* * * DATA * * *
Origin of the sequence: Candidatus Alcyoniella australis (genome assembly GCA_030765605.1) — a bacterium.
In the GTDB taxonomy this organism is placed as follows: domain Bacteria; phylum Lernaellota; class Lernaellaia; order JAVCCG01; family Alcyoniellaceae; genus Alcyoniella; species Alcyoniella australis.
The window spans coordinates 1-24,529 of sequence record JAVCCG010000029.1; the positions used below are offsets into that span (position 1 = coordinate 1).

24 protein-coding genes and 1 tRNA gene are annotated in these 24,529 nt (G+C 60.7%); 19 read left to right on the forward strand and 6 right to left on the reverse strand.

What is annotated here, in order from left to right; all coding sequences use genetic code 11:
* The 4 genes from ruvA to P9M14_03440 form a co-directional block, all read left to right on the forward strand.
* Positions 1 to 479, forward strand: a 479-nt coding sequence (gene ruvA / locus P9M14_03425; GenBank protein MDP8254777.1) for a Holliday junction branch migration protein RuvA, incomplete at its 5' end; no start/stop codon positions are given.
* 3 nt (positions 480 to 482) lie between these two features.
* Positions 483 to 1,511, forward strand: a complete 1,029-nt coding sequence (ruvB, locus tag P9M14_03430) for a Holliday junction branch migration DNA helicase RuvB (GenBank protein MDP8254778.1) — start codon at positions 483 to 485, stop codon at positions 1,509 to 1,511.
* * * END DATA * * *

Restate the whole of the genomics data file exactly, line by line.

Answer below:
Origin of the sequence: Candidatus Alcyoniella australis (genome assembly GCA_030765605.1) — a bacterium.
In the GTDB taxonomy this organism is placed as follows: domain Bacteria; phylum Lernaellota; class Lernaellaia; order JAVCCG01; family Alcyoniellaceae; genus Alcyoniella; species Alcyoniella australis.
The window spans coordinates 1-24,529 of sequence record JAVCCG010000029.1; the positions used below are offsets into that span (position 1 = coordinate 1).

24 protein-coding genes and 1 tRNA gene are annotated in these 24,529 nt (G+C 60.7%); 19 read left to right on the forward strand and 6 right to left on the reverse strand.

What is annotated here, in order from left to right; all coding sequences use genetic code 11:
* The 4 genes from ruvA to P9M14_03440 form a co-directional block, all read left to right on the forward strand.
* Positions 1 to 479, forward strand: a 479-nt coding sequence (gene ruvA / locus P9M14_03425; GenBank protein MDP8254777.1) for a Holliday junction branch migration protein RuvA, incomplete at its 5' end; no start/stop codon positions are given.
* 3 nt (positions 480 to 482) lie between these two features.
* Positions 483 to 1,511, forward strand: a complete 1,029-nt coding sequence (ruvB, locus tag P9M14_03430) for a Holliday junction branch migration DNA helicase RuvB (GenBank protein MDP8254778.1) — start codon at positions 483 to 485, stop codon at positions 1,509 to 1,511.